Fifty-nine-year-old Lesley Koch and her 71-year-old husband, Chris, moved from South Africa to Georgia to retire. They live about 10 kilometres from the city of Batumi, on the Black Sea. Their combined local medical insurance costs less than $100 USD per month.

If they have any tests or procedures that aren’t covered by their insurance, it can cost less than a bag of groceries in England or Dubai.

“At one time, Chris had a severe headache,” recalls Lesley. “I panicked and thought he might have a stroke or encephalitis. I took him to the hospital where they took a CT Scan and he was under observation for about 6 hours. The CT Scan cost about $90 USD.”

Dental services are also cheap. “Chris had a toothache and I had two cavities re-done,” says Lesley. “Chris’ bill came to about $6, including x-rays, and mine, which also included x-rays, cost about $20 USD. We both were impressed and received good treatment—very professional, ultra-modern, clean and efficient and very informative options and advice.”

What makes Georgia stand out from several low-cost countries, however, is the low crime rate. And according to the World Bank’s data on intentional homicides, it’s as safe as Canada.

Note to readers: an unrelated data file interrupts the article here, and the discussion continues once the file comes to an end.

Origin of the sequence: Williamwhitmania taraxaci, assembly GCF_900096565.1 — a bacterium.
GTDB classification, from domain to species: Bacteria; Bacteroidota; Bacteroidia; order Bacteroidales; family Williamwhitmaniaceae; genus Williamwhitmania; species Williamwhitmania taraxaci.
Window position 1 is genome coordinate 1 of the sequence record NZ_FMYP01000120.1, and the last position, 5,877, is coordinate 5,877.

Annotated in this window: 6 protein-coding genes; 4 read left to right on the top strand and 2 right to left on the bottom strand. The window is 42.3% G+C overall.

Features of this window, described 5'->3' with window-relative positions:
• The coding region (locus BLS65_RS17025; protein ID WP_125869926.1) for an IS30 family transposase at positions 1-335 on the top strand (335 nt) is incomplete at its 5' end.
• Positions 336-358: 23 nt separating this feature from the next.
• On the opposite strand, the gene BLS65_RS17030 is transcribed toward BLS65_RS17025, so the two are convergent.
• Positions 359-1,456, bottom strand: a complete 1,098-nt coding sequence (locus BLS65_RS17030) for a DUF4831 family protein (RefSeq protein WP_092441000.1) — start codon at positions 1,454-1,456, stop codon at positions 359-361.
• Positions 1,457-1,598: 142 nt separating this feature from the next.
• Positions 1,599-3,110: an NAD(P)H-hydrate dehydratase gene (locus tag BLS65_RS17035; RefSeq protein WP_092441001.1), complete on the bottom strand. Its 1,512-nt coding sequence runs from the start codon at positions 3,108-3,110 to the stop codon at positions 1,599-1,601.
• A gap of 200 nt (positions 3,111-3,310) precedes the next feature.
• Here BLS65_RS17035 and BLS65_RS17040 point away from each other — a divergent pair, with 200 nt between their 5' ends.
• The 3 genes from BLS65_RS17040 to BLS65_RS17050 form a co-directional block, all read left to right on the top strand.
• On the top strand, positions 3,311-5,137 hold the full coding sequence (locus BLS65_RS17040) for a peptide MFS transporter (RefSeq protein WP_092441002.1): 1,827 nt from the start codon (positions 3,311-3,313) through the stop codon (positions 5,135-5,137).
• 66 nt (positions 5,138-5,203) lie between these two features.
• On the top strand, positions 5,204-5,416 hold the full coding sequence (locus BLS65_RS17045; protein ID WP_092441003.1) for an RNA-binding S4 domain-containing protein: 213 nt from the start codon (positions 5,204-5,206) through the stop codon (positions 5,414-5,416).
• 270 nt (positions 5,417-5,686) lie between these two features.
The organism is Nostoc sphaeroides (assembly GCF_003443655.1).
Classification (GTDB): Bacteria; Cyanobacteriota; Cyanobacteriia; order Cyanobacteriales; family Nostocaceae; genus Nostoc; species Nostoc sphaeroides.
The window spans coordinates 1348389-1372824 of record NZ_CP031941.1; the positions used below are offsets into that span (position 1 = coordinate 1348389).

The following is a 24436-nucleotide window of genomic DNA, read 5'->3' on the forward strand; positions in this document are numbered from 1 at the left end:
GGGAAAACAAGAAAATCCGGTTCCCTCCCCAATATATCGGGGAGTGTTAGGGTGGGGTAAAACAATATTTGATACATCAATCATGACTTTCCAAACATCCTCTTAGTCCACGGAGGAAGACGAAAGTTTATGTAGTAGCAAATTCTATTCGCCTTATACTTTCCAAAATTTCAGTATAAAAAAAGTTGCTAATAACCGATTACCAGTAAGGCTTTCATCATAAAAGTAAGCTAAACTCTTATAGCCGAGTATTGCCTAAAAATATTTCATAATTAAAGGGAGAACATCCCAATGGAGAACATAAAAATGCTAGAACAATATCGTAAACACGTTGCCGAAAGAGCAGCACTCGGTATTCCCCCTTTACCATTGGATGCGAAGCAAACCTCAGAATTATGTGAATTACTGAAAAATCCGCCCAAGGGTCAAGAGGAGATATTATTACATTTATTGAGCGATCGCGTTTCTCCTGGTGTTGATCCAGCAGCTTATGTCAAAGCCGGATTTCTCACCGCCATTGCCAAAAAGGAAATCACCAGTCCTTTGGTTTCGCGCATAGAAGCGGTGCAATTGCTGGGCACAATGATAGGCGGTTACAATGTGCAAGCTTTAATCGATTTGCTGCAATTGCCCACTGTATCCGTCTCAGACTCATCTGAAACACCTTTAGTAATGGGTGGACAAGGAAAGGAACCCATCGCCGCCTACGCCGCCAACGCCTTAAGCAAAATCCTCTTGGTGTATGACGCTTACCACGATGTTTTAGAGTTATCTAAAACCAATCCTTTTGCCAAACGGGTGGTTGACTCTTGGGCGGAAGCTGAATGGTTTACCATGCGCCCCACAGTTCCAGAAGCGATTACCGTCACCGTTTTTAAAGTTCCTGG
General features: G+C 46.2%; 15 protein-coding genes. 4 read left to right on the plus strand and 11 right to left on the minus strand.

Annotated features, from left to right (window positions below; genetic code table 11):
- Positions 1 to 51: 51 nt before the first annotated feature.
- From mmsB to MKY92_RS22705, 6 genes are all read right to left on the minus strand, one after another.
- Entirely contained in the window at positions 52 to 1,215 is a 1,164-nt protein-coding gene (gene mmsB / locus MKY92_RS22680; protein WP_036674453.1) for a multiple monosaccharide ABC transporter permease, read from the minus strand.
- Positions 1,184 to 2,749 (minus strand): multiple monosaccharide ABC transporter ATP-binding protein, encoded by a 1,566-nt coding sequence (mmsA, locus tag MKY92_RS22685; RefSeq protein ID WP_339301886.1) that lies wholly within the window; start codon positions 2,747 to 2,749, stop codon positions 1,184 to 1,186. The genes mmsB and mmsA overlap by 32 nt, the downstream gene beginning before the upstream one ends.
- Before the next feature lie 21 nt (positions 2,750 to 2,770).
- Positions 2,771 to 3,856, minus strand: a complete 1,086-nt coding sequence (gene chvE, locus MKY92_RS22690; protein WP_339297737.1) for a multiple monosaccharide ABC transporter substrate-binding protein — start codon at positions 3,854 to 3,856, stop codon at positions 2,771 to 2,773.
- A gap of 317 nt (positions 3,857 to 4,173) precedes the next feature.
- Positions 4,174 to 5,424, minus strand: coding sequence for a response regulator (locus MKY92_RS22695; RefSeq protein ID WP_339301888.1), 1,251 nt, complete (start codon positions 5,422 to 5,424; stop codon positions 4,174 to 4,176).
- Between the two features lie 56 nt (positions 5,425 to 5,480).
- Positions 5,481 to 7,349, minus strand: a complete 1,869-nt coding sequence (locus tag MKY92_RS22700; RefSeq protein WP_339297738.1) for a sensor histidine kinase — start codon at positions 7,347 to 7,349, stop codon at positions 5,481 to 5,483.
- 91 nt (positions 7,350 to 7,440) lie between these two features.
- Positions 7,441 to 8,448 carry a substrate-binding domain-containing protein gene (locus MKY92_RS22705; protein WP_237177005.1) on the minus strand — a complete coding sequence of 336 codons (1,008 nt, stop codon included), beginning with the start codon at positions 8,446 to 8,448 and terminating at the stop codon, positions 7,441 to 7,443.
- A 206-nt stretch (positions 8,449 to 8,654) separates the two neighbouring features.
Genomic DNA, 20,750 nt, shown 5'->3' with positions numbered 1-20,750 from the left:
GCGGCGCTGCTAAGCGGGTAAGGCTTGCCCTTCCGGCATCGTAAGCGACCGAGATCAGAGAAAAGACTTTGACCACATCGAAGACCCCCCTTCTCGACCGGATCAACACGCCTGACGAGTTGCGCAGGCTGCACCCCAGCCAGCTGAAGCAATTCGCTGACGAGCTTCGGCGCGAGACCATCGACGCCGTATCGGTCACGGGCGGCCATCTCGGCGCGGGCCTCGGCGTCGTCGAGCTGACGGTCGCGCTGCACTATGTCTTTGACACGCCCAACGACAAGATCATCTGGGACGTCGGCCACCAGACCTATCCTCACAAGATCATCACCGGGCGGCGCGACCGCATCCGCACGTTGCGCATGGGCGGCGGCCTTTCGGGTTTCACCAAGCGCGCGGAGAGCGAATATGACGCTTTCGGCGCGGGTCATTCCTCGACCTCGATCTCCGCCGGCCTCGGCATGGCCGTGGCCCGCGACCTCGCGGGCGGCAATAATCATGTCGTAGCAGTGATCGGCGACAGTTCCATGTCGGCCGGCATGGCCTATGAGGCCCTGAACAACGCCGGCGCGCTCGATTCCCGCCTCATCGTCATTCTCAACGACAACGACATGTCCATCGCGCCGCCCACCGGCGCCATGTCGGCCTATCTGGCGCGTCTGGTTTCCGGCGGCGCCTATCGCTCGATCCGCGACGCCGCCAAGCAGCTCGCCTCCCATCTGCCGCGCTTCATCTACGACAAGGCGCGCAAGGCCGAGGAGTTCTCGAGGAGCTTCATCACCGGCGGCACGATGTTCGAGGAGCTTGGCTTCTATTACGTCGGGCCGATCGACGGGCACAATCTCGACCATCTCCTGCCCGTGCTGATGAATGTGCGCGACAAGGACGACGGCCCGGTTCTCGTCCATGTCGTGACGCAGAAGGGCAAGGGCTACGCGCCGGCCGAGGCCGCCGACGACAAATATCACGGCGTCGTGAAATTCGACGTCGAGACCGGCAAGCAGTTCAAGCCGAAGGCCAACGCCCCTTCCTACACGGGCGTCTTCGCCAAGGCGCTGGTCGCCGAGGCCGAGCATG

So what’s not to like?

English is widely spoken. But the local language can be tricky, and it has a different alphabet. The Lonely Planet’s Digital Nomad Handbook also says that, among the favourite global cities for digital nomads, Tbilisi is the only one that isn’t LGBT-friendly.

But the country is changing. The economy and the culture are expanding with an entrepreneurial, social flair.

Georgia is both a haven for the rich and a secret Nirvana for retirees on a budget.

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Andrew Hallam is the best-selling author of Millionaire Expat (3rd edition), Balance, and Millionaire Teacher.